How does that affect the ratio of constituent contact with their elected representative's office? That answer is shown in our next chart, where we've indicated the number of a district's population that is served per member of their elected representative's office, as made up by the elected representative and their paid personal staff, as well as by the representative himself, if he were completely unassisted.
In 1790, we calculate that a single elected member of the U.S. House of Representatives would have served approximately 37,421 Americans from their home congressional district, without the aid of any paid personal staff. Through the 2010 census year, we find that a single employee of an elected U.S. Representative's office would serve about 33,798 Americans each, nearly 10% fewer than what an unassisted Representative could achieve on their own in 1790. It is also far less than the ratio of 177,000 to 1 of population-to-representative that was reached in 1890, prior to the decision of the U.S. House of Representatives to allow each member to hire personal staff to assist them in serving their congressional district's needs.
If we ignore the contribution of the members' personal staffs in assisting them, then the ratio has grown from 37,421 per representative in 1790 to 709,760 per representative through the 2010 census year. Focusing on that number however is really a bit of misdirection on Vladeck's part, because of the role that representatives' personal staffs have in facilitating communication between the elected representative and their constituents.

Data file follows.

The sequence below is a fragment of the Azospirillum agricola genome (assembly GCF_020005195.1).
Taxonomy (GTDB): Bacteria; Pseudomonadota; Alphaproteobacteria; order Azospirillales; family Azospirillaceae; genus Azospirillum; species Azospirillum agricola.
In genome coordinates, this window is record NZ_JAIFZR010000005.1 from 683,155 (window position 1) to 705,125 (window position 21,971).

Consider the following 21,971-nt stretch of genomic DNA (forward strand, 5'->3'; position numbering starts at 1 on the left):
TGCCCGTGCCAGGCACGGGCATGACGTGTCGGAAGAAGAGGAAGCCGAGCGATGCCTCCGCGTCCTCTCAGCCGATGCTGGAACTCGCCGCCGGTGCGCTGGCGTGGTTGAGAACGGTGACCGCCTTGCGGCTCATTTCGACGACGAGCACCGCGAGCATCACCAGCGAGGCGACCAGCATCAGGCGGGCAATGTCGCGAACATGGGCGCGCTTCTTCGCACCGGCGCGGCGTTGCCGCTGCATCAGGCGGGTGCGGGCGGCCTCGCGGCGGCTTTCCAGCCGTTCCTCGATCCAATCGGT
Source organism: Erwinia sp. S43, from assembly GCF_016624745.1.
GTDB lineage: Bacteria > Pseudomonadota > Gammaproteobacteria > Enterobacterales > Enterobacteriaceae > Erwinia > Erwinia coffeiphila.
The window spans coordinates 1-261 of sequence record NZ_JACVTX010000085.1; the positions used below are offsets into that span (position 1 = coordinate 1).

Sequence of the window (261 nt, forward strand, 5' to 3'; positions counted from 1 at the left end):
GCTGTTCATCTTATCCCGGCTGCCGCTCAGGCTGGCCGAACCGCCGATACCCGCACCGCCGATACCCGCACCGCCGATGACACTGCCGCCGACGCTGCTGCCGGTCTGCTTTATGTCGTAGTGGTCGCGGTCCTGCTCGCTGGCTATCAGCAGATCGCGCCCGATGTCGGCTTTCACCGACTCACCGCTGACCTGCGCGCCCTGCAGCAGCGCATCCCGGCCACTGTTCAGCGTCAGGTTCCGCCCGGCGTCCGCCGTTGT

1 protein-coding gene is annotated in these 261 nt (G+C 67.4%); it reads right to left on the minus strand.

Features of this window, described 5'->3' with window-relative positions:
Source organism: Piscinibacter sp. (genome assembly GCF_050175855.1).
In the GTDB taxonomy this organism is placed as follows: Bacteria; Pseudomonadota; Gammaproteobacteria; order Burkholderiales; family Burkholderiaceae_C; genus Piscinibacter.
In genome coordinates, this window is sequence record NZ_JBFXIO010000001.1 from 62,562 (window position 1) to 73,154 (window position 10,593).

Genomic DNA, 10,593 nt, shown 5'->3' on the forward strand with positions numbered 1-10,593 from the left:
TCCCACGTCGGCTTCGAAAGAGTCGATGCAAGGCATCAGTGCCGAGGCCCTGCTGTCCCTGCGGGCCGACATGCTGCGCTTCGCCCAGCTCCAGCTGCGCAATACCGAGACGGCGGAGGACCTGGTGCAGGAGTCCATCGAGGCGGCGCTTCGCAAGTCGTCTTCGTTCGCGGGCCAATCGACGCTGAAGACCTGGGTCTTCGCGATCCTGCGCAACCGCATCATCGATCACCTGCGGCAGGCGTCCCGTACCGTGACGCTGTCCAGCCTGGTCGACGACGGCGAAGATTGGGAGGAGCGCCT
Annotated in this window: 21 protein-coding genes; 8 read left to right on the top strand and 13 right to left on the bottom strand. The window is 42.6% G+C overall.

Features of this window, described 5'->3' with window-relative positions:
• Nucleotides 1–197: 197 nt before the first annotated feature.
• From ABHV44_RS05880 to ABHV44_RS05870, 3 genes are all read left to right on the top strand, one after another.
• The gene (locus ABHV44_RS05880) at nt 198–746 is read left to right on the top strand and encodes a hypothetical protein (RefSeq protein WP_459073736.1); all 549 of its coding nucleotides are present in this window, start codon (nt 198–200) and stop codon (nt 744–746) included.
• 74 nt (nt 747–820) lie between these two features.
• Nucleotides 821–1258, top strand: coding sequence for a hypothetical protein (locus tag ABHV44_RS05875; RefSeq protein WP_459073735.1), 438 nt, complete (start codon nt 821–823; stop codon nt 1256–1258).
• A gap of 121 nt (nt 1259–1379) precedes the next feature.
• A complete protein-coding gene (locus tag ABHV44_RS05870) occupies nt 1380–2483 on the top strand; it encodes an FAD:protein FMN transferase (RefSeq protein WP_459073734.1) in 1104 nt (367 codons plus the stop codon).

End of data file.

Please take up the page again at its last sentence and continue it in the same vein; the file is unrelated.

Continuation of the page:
Closing out Vladeck's other two perceived "major" problems, the second one has do with the unequal distribution of the U.S. population among individual states which makes it difficult to exactly slice and dice congressional districts so that each cover identically sized populations, although they are currently approximately equal within each state regardless of its relative population to other states. Vladeck's third problem is more about his being upset that states with small populations end up with a disproportionate say in the Electoral College under the geographic affirmative action program established by the authors of the U.S. Constitution to reduce discrimination against dispersed rural populations, where he argues in favor of expanding the political power of more urbanized, higher population regions to influence the selection of the U.S. President by expanding the House of Representatives to their benefit.
We've ambivalent on whether increasing the number of members of the House of Representatives is a worthwhile consideration, but if the point of the move is to improve the ability of congressional district residents to interact with their representative's office, there's not much to be gained from the proposal that Vladeck has put forward. We might be more positively inclined to support such a change if the pay of both elected representatives and their personal staffs were slashed proportionately according to their reduction in number of residents served, along with the number of paid personal staff members, since there would clearly be less work for them to do. Plus, we know exactly where they could meet in Washington D.C. if the U.S. Congress ever got really serious about expanding the number of representatives to match the original intent of having no fewer than 30,000 Americans for each U.S. Representative to represent were to be truly realized....
U.S. Census Bureau. Decennial Census of Population and Housing. [Online Database]. Accessed 20 October 2018.
Wikipedia. United States Congressional Apportionment. [Online Article]. Accessed 20 October 2018.
Sourcewatch. Congressional offices and staff. [Online Article]. Accessed 30 May 2015.